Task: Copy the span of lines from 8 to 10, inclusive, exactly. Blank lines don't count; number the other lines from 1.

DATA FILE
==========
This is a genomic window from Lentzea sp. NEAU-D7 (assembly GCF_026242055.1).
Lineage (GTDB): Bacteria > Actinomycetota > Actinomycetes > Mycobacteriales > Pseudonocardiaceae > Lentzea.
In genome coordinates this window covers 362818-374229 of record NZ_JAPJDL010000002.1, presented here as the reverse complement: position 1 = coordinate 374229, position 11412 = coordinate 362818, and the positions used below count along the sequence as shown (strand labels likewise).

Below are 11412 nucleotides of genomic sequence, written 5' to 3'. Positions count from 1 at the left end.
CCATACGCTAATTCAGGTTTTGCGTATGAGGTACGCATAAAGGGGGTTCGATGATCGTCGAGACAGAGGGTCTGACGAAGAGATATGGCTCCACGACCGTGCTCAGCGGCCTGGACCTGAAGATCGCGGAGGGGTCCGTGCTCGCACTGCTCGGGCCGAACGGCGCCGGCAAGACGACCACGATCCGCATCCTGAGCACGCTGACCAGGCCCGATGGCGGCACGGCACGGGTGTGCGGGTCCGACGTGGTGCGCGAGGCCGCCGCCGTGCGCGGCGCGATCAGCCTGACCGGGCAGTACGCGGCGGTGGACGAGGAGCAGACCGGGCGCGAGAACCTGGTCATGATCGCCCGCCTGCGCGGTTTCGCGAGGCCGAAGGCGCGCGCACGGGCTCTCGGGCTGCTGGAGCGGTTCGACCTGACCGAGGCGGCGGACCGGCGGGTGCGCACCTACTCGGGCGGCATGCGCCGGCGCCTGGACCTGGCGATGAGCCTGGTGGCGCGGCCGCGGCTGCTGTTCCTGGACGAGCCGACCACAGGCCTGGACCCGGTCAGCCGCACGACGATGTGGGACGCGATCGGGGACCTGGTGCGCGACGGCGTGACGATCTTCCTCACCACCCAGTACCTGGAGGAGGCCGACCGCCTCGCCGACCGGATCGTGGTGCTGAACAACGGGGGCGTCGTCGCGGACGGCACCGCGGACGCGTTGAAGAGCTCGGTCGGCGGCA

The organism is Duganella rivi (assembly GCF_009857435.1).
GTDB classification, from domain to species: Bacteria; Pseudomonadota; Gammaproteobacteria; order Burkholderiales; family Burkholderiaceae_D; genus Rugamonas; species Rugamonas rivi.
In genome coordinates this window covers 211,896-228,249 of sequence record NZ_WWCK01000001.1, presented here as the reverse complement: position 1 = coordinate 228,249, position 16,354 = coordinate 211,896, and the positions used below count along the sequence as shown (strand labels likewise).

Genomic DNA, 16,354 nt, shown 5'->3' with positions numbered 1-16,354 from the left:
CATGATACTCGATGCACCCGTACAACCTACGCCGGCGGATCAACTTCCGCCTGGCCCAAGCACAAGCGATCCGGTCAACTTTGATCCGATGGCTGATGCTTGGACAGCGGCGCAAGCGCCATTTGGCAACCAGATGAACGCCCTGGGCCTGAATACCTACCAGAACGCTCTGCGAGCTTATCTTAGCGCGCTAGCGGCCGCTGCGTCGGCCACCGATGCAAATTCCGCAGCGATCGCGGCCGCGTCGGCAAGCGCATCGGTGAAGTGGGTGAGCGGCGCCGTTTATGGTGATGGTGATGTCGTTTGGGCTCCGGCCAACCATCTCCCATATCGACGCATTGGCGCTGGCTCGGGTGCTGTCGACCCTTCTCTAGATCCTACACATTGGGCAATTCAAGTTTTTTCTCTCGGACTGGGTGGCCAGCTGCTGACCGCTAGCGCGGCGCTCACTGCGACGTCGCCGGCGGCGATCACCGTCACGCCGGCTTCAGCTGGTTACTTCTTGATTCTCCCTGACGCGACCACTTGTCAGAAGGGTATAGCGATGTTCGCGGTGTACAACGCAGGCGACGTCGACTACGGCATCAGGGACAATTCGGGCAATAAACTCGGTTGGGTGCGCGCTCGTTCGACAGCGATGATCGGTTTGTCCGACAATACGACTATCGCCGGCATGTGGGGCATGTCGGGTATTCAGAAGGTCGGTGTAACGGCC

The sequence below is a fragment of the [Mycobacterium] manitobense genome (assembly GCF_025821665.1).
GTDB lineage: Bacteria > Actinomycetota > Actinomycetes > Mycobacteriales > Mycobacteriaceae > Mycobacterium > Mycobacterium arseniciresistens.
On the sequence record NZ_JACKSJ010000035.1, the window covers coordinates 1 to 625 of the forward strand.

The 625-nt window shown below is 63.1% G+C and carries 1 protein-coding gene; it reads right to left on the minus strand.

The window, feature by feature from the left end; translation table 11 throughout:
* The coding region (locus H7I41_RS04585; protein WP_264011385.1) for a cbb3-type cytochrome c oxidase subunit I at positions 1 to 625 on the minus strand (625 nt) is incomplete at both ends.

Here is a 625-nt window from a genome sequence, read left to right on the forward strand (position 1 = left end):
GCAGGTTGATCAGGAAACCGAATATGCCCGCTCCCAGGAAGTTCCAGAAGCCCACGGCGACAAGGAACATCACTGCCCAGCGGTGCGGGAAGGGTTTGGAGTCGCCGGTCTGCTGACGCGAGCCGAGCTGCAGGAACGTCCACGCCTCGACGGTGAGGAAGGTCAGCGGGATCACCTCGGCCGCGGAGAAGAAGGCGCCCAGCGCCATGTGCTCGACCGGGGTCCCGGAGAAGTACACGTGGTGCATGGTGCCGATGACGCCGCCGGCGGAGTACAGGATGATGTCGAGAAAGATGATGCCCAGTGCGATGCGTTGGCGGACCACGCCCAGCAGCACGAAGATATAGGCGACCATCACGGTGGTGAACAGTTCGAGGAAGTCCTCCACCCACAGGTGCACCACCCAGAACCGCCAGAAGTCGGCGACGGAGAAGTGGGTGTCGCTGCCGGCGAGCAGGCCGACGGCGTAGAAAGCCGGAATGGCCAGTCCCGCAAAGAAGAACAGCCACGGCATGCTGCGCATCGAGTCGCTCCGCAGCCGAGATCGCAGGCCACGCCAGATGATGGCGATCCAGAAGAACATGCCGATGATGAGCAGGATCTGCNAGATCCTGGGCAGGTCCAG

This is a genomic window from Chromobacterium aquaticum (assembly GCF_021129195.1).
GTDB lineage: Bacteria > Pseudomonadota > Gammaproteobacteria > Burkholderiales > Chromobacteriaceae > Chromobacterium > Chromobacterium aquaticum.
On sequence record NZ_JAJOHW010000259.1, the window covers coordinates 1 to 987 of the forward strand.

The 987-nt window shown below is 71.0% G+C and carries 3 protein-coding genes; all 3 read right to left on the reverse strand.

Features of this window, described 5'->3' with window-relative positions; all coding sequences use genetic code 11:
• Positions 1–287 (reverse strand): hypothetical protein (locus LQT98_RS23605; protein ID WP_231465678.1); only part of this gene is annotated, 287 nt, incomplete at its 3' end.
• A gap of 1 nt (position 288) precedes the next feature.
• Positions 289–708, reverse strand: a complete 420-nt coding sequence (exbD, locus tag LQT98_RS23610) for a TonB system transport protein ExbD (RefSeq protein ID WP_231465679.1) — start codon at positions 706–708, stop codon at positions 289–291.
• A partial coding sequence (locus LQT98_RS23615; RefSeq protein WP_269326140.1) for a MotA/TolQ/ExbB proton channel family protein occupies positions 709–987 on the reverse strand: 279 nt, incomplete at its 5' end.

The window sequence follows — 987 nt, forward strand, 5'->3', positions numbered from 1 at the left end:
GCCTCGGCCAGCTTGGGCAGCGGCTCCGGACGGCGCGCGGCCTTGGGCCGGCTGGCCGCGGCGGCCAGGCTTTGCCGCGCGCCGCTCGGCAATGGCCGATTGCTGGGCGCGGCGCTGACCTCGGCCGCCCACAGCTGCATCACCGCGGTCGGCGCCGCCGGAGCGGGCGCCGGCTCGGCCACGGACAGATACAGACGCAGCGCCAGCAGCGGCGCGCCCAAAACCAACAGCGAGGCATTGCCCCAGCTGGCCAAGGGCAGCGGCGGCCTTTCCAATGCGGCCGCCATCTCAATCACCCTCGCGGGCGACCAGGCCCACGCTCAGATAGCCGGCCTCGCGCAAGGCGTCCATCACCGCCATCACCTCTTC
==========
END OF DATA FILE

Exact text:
In genome coordinates this window covers 211,896-228,249 of sequence record NZ_WWCK01000001.1, presented here as the reverse complement: position 1 = coordinate 228,249, position 16,354 = coordinate 211,896, and the positions used below count along the sequence as shown (strand labels likewise).

Genomic DNA, 16,354 nt, shown 5'->3' with positions numbered 1-16,354 from the left:
CATGATACTCGATGCACCCGTACAACCTACGCCGGCGGATCAACTTCCGCCTGGCCCAAGCACAAGCGATCCGGTCAACTTTGATCCGATGGCTGATGCTTGGACAGCGGCGCAAGCGCCATTTGGCAACCAGATGAACGCCCTGGGCCTGAATACCTACCAGAACGCTCTGCGAGCTTATCTTAGCGCGCTAGCGGCCGCTGCGTCGGCCACCGATGCAAATTCCGCAGCGATCGCGGCCGCGTCGGCAAGCGCATCGGTGAAGTGGGTGAGCGGCGCCGTTTATGGTGATGGTGATGTCGTTTGGGCTCCGGCCAACCATCTCCCATATCGACGCATTGGCGCTGGCTCGGGTGCTGTCGACCCTTCTCTAGATCCTACACATTGGGCAATTCAAGTTTTTTCTCTCGGACTGGGTGGCCAGCTGCTGACCGCTAGCGCGGCGCTCACTGCGACGTCGCCGGCGGCGATCACCGTCACGCCGGCTTCAGCTGGTTACTTCTTGATTCTCCCTGACGCGACCACTTGTCAGAAGGGTATAGCGATGTTCGCGGTGTACAACGCAGGCGACGTCGACTACGGCATCAGGGACAATTCGGGCAATAAACTCGGTTGGGTGCGCGCTCGTTCGACAGCGATGATCGGTTTGTCCGACAATACGACTATCGCCGGCATGTGGGGCATGTCGGGTATTCAGAAGGTCGGTGTAACGGCC